July 10, 2023
JAKARTA – The rapid growth of social commerce through platforms like TikTok and WhatsApp is redefining e-commerce in Southeast Asia and threatening the market position of conventional online marketplaces like Shopee and Lazada.
With a population of 630 million people, half of them under 30, Southeast Asia is one of TikTok’s largest markets.
Reuters reported that the region saw more than 325 million visitors use the ByteDance-owned app each month, with 125 million from Indonesia alone.
Indonesia also accounts for the lion’s share of e-commerce sales in the region, contributing $52 billion to Southeast Asia’s total $100 billion last year, according to a study published by Momentum Works last month.
The study finds that TikTok has established itself as a significant e-commerce force in the region, where it achieved a gross merchandise value (GMV) of US$4.4 billion last year.
Lazada, a more conventional online marketplace, meanwhile, has seen its GMV decline from $21 billion in 2021 to $20.1 billion in 2022 due to a reduced average order value (AOV), according to the Momentum Works data.
While Lazada’s GMV still dwarfs TikTok’s, momentum is in the latter’s favor, because TikTok’s $4.4 billion GMV marks massive growth over just $0.6 billion achieved in 2021, and the Beijing-based social media firm is gunning for $15 billion this year.
Tokopedia and Shopee still dominate e-commerce in Indonesia with respective market shares of 35 and 36 percent, according to the Momentum Works report, followed by Lazada and Bukalapak with 10 percent each and and TikTok Shop with just 5 percent.
In the fast-growing subsegment of social commerce, however, TikTok Shop and WhatsApp Store are the most popular platforms, according to data from research platform Populix based on a survey conducted in September 2022 with 1020 respondents.
The survey revealed that TikTok Shop was particularly popular among 18- to 25-year-old women in smaller cities across Java. Meanwhile, Instagram Shop was frequented by upper-level consumers and WhatsApp is favored among the older generation or people aged 46 to 55.
Social commerce, according to a McKinsey report published in October last year, reflects a shift in how customers connect with brands: where, when and how they shop. For companies, this opens up possibilities for a more interactive client experience.
Vion Yau, head of insights, and Weihan Chen, insights lead at Momentum Works, added that the traffic on social media platforms influenced people to engage in compulsive buying.
“Social media platforms may collect a lot of [data on] consumer preferences and behavior to attract consumers to purchase items that address their specific interests” Chen said.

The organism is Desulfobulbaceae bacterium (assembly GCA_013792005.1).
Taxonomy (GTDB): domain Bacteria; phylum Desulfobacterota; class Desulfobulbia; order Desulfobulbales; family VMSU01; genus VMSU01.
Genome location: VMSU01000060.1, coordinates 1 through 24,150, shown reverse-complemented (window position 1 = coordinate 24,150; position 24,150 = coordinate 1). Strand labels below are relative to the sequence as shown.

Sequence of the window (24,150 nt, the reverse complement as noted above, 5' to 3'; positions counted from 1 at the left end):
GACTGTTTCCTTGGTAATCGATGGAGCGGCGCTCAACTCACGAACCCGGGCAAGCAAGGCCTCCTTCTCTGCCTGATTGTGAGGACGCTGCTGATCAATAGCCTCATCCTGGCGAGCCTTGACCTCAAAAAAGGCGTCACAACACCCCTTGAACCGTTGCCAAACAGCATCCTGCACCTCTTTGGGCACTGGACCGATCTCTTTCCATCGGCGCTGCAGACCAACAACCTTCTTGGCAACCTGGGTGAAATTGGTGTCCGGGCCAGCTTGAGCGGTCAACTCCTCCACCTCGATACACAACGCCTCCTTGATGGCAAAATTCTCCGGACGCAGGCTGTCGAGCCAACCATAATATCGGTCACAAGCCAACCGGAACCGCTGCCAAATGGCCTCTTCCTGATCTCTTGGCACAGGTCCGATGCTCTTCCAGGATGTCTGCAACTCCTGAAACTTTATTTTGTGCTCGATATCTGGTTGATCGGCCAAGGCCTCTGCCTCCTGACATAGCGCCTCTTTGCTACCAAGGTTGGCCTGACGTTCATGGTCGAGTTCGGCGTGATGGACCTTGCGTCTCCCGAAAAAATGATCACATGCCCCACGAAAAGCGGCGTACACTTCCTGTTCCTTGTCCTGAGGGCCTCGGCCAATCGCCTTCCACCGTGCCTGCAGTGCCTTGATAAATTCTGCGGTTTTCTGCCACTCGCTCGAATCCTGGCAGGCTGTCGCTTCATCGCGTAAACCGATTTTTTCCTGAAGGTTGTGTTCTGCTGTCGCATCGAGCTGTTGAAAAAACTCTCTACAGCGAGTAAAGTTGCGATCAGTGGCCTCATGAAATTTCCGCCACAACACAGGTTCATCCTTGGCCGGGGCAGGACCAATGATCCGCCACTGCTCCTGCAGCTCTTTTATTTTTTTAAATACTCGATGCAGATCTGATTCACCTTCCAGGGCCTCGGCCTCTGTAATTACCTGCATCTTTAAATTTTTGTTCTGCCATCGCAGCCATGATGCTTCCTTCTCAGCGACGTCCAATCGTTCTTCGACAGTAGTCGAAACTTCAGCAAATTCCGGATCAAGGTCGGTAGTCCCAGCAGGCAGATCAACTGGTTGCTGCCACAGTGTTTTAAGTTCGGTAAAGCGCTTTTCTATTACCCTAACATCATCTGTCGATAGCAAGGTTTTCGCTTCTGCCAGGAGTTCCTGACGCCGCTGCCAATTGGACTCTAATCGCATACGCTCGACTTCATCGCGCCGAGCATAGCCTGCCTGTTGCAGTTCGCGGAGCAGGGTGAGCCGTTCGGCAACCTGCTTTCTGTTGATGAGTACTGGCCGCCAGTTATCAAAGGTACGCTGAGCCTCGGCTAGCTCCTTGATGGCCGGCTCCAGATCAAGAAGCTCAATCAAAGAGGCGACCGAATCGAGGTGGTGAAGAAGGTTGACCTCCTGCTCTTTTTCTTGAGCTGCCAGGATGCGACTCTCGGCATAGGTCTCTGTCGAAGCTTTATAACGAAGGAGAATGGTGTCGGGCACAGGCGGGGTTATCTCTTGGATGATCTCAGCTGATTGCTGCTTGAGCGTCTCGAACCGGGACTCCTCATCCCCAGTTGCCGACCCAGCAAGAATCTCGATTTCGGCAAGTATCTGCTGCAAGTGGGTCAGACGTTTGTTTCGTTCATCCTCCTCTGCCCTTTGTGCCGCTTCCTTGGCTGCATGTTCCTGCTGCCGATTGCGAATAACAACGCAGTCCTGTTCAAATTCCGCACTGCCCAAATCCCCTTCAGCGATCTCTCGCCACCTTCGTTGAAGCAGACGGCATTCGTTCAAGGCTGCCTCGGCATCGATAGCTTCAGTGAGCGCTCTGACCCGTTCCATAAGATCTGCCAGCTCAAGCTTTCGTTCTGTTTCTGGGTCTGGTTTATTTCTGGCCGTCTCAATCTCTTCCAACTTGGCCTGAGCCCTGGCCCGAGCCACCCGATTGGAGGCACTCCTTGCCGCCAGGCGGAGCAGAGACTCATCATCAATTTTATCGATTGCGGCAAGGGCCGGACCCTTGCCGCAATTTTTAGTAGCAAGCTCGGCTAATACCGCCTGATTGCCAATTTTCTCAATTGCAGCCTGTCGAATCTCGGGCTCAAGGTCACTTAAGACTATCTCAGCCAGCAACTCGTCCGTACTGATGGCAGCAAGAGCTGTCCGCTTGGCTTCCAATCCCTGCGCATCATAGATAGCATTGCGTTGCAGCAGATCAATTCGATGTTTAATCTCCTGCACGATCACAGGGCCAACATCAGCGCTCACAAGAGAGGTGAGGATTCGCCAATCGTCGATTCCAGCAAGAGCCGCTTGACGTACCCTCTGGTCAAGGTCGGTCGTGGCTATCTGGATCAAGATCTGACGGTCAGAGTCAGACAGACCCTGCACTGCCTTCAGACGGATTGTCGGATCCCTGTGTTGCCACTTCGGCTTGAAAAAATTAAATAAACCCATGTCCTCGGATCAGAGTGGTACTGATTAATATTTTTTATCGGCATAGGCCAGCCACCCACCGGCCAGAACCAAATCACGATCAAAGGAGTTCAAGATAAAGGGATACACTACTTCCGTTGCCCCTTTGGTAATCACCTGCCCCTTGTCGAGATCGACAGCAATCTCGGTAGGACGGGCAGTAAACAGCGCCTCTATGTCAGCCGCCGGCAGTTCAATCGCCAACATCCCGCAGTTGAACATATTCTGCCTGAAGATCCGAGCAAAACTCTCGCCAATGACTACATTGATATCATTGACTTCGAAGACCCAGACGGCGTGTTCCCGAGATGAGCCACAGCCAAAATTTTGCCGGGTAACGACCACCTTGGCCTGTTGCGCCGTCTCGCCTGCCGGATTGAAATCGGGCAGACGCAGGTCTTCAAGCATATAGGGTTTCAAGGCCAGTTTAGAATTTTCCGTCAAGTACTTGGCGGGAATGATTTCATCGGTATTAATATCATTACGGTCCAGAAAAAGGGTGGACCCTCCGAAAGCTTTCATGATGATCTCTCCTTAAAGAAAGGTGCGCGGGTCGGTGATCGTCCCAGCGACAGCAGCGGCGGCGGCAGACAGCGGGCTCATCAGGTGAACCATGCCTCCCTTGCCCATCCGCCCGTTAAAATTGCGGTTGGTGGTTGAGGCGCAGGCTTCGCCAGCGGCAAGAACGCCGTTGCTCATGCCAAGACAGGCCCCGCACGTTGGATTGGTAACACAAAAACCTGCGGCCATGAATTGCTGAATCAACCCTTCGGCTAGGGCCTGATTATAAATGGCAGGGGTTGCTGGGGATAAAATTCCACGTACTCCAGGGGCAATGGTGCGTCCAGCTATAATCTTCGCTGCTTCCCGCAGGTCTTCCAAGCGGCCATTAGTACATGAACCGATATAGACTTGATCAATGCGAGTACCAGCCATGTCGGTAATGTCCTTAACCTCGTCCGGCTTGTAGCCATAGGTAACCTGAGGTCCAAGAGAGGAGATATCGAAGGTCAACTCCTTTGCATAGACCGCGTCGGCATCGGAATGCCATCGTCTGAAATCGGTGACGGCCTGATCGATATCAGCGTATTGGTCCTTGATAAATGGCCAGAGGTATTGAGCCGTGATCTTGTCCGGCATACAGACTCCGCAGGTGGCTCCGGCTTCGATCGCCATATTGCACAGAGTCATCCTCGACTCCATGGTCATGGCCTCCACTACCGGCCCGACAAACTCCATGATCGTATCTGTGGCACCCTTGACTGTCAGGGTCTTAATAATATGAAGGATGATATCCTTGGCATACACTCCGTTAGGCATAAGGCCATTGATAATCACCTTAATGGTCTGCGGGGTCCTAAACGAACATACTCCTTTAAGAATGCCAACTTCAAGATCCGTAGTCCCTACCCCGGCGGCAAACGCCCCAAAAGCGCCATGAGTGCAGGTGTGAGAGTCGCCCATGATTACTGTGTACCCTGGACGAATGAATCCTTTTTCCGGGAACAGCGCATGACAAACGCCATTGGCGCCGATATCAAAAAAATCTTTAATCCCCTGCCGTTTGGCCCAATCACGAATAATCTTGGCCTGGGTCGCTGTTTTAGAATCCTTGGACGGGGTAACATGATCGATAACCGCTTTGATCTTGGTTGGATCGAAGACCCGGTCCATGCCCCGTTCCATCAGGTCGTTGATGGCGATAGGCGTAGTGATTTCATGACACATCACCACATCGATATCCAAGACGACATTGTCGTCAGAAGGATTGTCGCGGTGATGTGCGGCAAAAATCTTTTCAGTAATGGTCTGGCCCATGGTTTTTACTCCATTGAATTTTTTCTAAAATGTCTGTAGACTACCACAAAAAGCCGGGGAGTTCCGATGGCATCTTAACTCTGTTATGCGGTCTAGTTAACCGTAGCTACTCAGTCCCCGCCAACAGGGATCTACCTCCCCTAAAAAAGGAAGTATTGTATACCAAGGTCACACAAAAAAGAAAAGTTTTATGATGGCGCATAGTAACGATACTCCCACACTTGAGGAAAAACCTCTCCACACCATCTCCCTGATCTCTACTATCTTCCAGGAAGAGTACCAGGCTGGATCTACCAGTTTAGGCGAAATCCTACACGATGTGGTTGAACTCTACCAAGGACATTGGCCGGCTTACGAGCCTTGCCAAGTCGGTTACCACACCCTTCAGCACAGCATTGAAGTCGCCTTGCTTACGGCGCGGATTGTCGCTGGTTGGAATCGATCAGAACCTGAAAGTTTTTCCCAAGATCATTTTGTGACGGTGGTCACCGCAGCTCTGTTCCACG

“Social commerce’s specificity makes it easier to turn consumers into purchases. Social commerce users are there for entertainment, not to buy, unlike traditional e-commerce.”
Yona Marisa, a Jakarta-based online seller, claimed that conversing with customers and providing information on social media increased trust in a way conventional e-commerce platforms could not accommodate.
She added that the target market for social commerce had also expanded, particularly because there was a small price gap between what was offered on social media platforms and what was available on other platforms, the difference being that there was no take rate, or the fee charged by online marketplaces.
“People in the Jakarta area can find prices that are far lower than those seen on e-commerce sites. If I have to sell the things [on conventional e-commerce sites], my offering price should be 10 or 15 percent higher than the original price [to compensate for] the take rate,” Yona said.
“However, there is a minor difference in behavior if the consumers live outside of Java Island, because shipping fees may exceed the e-commerce [discounts].”
In January, GoTo increased Tokopedia’s net take rate to 4 percent, which, according to a report by Kontan, could generate additional revenue of Rp 2.1 trillion if customer transactions remained constant.
Bhima Yudhistira Adhinegara, executive director at the Center of Economic and Law Studies (CELIOS), said a higher take rate could drive consumers away, while discounts and free shipping were also important features for customers.
“When companies start to reduce their discounts or promotional offers and become more profit-oriented […], sellers aren’t happy, so they shift to social commerce platforms, which don’t have the take rate,” Bhima said.
He also pointed to the simple registration mechanism of social commerce platforms, as merchants did not have to provide their tax identification number or even ID card.
“It’s just more complicated on e-commerce platforms, because sellers have to deal with more tax requirements and regulations,” he said.
He noted, however, that goods bought through social commerce were generally lower-cost items than those sold on conventional platforms.
Meanwhile, Indonesian E-Commerce Association (idEA) digital economy chief Bima Laga said e-commerce payment systems were still safer than those available on social commerce, which was why he did not see social commerce supplanting e-commerce in the foreseeable future.
“E-commerce has better regulations. Buyers do not have to worry about whether they will actually receive the requested products. Furthermore, they are not required to do transfers manually,” Bima said.